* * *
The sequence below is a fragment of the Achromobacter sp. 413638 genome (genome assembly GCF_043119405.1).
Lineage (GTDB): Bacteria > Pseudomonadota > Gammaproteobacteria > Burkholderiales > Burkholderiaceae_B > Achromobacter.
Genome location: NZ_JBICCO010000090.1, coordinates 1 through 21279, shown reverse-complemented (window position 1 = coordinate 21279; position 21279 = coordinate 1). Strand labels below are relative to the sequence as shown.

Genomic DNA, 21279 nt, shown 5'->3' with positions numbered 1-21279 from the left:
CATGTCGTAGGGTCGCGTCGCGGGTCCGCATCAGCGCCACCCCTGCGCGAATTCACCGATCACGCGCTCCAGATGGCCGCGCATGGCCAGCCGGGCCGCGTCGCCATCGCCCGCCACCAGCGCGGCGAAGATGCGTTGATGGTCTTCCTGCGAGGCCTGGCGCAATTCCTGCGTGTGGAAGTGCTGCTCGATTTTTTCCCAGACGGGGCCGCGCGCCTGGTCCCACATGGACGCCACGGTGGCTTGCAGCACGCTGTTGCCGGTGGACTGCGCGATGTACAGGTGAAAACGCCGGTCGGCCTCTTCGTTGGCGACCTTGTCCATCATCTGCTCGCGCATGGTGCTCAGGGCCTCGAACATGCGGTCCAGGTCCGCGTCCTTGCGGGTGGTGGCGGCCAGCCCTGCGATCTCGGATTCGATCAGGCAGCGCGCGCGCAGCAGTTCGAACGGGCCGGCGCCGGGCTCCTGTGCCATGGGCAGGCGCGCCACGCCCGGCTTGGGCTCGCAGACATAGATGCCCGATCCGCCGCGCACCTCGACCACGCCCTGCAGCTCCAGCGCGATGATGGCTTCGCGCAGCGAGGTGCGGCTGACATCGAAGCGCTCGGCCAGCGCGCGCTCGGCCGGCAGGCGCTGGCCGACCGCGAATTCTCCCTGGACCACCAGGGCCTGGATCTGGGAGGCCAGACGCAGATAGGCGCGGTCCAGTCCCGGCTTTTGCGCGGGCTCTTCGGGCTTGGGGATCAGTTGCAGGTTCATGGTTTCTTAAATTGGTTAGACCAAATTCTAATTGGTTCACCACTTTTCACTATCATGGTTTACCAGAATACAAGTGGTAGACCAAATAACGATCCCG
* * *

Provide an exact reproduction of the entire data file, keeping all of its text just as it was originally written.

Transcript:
The sequence below is a fragment of the Achromobacter sp. 413638 genome (genome assembly GCF_043119405.1).
Lineage (GTDB): Bacteria > Pseudomonadota > Gammaproteobacteria > Burkholderiales > Burkholderiaceae_B > Achromobacter.
Genome location: NZ_JBICCO010000090.1, coordinates 1 through 21279, shown reverse-complemented (window position 1 = coordinate 21279; position 21279 = coordinate 1). Strand labels below are relative to the sequence as shown.

Genomic DNA, 21279 nt, shown 5'->3' with positions numbered 1-21279 from the left:
CATGTCGTAGGGTCGCGTCGCGGGTCCGCATCAGCGCCACCCCTGCGCGAATTCACCGATCACGCGCTCCAGATGGCCGCGCATGGCCAGCCGGGCCGCGTCGCCATCGCCCGCCACCAGCGCGGCGAAGATGCGTTGATGGTCTTCCTGCGAGGCCTGGCGCAATTCCTGCGTGTGGAAGTGCTGCTCGATTTTTTCCCAGACGGGGCCGCGCGCCTGGTCCCACATGGACGCCACGGTGGCTTGCAGCACGCTGTTGCCGGTGGACTGCGCGATGTACAGGTGAAAACGCCGGTCGGCCTCTTCGTTGGCGACCTTGTCCATCATCTGCTCGCGCATGGTGCTCAGGGCCTCGAACATGCGGTCCAGGTCCGCGTCCTTGCGGGTGGTGGCGGCCAGCCCTGCGATCTCGGATTCGATCAGGCAGCGCGCGCGCAGCAGTTCGAACGGGCCGGCGCCGGGCTCCTGTGCCATGGGCAGGCGCGCCACGCCCGGCTTGGGCTCGCAGACATAGATGCCCGATCCGCCGCGCACCTCGACCACGCCCTGCAGCTCCAGCGCGATGATGGCTTCGCGCAGCGAGGTGCGGCTGACATCGAAGCGCTCGGCCAGCGCGCGCTCGGCCGGCAGGCGCTGGCCGACCGCGAATTCTCCCTGGACCACCAGGGCCTGGATCTGGGAGGCCAGACGCAGATAGGCGCGGTCCAGTCCCGGCTTTTGCGCGGGCTCTTCGGGCTTGGGGATCAGTTGCAGGTTCATGGTTTCTTAAATTGGTTAGACCAAATTCTAATTGGTTCACCACTTTTCACTATCATGGTTTACCAGAATACAAGTGGTAGACCAAATAACGATCCCG